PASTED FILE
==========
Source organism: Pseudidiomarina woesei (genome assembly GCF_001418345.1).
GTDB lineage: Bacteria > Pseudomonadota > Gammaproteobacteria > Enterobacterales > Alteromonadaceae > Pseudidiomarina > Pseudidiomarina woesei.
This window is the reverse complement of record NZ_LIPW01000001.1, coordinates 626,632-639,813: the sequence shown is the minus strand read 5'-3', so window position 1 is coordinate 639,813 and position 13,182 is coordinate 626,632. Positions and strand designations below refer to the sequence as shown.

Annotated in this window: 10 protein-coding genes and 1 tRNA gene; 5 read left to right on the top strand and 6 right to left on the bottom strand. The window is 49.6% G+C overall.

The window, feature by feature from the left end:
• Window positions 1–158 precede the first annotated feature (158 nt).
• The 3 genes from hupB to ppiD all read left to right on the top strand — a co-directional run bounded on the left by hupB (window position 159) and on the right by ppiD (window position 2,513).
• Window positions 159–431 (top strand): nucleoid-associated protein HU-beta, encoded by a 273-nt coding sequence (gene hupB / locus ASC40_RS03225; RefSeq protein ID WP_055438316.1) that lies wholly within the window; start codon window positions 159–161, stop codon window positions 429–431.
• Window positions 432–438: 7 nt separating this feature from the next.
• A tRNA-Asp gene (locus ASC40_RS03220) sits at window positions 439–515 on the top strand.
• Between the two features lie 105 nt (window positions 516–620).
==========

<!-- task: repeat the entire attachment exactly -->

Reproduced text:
Source organism: Pseudidiomarina woesei (genome assembly GCF_001418345.1).
GTDB lineage: Bacteria > Pseudomonadota > Gammaproteobacteria > Enterobacterales > Alteromonadaceae > Pseudidiomarina > Pseudidiomarina woesei.
This window is the reverse complement of record NZ_LIPW01000001.1, coordinates 626,632-639,813: the sequence shown is the minus strand read 5'-3', so window position 1 is coordinate 639,813 and position 13,182 is coordinate 626,632. Positions and strand designations below refer to the sequence as shown.

Annotated in this window: 10 protein-coding genes and 1 tRNA gene; 5 read left to right on the top strand and 6 right to left on the bottom strand. The window is 49.6% G+C overall.

The window, feature by feature from the left end:
• Window positions 1–158 precede the first annotated feature (158 nt).
• The 3 genes from hupB to ppiD all read left to right on the top strand — a co-directional run bounded on the left by hupB (window position 159) and on the right by ppiD (window position 2,513).
• Window positions 159–431 (top strand): nucleoid-associated protein HU-beta, encoded by a 273-nt coding sequence (gene hupB / locus ASC40_RS03225; RefSeq protein ID WP_055438316.1) that lies wholly within the window; start codon window positions 159–161, stop codon window positions 429–431.
• Window positions 432–438: 7 nt separating this feature from the next.
• A tRNA-Asp gene (locus ASC40_RS03220) sits at window positions 439–515 on the top strand.
• Between the two features lie 105 nt (window positions 516–620).